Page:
Justice Amy Coney Barrett, recently confirmed as the high court’s newest member, sat before the Judiciary Committee for days as part of the confirmation process. During those hearings, senators from across the country took time to question Barrett and offer their thoughts.
Several Facebook posts shared in the wake of those hearings include a long comment appearing to be a transcript of a speech made by a Sen. Rob Donaldson before the committee.
But there’s no such person.
Rob Donaldson, the New York City attorney who made the first post, told USA TODAY he had no idea people would take his hypothetical post so seriously.
The U.S. Senate is composed of 100 senators, two for each state, serving six-year terms.
None of them is named Rob Donaldson. There are three with the first name “Rob” or “Robert”: Robert P. Casey Jr., D-Pa.; Robert Menendez, D-N.J. and Rob Portman, R-Ohio.
Also of note is Sen. Pat Roberts, R-Kan.
There are no Donaldsons in the U.S. Senate.
“I’m a lawyer,” Donaldson told USA TODAY via Facebook Messenger. “I care very deeply about the integrity of our government institutions and have always been very interested in SCOTUS history and rulings.”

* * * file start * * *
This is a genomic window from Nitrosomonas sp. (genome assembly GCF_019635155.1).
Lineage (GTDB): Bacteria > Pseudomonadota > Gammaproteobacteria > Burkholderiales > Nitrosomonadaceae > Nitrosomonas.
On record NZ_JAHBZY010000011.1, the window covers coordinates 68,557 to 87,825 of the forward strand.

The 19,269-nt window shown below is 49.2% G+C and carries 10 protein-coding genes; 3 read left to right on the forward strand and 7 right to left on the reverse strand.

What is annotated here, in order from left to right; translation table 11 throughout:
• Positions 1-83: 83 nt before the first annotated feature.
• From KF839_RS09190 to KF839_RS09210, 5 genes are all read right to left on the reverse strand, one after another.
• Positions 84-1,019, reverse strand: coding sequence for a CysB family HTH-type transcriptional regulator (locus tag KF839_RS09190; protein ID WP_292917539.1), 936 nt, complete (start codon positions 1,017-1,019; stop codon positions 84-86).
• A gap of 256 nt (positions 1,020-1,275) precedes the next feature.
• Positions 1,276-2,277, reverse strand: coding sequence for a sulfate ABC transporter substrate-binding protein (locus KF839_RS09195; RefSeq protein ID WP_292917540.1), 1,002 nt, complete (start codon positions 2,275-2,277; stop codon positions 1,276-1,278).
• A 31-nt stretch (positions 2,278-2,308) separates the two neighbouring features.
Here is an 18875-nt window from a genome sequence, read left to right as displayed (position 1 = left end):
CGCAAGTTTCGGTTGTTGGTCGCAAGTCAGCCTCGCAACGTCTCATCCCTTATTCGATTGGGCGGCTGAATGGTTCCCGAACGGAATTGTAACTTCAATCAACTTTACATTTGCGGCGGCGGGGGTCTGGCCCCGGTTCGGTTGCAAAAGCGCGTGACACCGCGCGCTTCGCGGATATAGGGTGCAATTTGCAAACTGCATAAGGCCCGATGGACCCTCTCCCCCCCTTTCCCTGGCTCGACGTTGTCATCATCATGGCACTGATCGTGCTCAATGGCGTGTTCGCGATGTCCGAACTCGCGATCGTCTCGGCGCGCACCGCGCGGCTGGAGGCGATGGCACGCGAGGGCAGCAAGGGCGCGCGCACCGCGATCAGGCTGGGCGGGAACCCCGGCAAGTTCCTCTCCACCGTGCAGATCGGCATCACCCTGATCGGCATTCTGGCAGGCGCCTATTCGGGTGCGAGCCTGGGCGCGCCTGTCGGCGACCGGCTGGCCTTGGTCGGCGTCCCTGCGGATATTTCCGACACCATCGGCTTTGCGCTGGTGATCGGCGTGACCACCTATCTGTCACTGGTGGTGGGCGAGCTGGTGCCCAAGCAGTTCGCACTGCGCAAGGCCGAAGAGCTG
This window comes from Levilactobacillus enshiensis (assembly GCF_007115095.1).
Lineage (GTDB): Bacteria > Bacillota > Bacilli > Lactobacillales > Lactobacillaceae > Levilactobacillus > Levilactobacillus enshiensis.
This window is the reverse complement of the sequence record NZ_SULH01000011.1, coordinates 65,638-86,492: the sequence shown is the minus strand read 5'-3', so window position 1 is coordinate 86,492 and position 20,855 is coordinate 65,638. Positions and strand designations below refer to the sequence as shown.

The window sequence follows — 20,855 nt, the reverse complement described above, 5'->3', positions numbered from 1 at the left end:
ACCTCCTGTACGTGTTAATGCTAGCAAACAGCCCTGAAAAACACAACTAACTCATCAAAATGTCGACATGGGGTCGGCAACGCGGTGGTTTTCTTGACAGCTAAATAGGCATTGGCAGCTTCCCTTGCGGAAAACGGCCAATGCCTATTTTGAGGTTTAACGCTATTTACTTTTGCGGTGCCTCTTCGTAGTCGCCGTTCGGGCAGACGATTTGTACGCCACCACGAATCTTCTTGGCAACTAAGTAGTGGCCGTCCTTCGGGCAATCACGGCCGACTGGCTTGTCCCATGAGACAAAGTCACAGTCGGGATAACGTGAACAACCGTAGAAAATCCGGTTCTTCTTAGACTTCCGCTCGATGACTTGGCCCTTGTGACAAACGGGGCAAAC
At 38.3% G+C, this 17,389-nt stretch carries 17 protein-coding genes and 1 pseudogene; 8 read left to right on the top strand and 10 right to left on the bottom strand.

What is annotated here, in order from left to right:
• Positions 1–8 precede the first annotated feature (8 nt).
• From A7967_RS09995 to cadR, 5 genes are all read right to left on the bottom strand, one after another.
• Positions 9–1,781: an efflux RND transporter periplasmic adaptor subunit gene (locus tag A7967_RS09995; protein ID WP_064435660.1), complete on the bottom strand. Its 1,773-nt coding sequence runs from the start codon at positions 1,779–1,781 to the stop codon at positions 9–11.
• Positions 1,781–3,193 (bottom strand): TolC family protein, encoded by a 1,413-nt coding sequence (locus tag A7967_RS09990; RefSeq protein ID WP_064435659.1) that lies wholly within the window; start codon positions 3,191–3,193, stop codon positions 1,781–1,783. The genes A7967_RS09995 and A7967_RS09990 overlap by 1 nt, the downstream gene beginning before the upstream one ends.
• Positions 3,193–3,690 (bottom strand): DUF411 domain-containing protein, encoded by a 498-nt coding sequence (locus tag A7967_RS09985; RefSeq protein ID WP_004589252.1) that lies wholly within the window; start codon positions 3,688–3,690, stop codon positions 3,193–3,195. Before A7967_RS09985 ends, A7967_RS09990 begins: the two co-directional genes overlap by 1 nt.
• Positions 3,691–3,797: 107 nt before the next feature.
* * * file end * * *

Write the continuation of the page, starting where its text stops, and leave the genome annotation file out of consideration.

When he wrote his thoughts on Barrett’s confirmation, he started the post with the phrase “Speech a Senator Rob Donaldson would have given in the Judiciary Committee hearing with Judge Barrett,” framing his musings as a hypothetical if he were ever in such a position.
His original post from Oct. 16 has been shared more than 1,000 times.
“I am absolutely astonished by the attention it’s getting,” he said. “Even now I get daily batches of FB friend requests from total strangers and messages from people I’ve never heard of, saying how much they loved the piece and even urging me to run for office. I’m gobsmacked.”
Donaldson has added a note in an edit to the bottom of his original post, urging readers to not take the post out of context and check to make sure so-called senators are actually in office.
He said the update was in an effort to “fact-check myself,” as the post spread.
“I guess I expected that anyone else who read it would know I’m not actually a senator. Maybe I overestimated the political knowledge of the broader electorate just a bit,” he said. “I hope it’s clear that this was not a deliberate attempt to spread misinformation or to deceive or masquerade.”
Based on our research, the claim is FALSE, since there is no such person in the U.S. Senate. Attorney Rob Donaldson made a post hypothetically framing his thoughts on Barrett’s confirmation as if he were a sitting senator. Posts since then have misattributed his comments to a fictional senator with the same name.
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Our fact check work is supported in part by a grant from Facebook.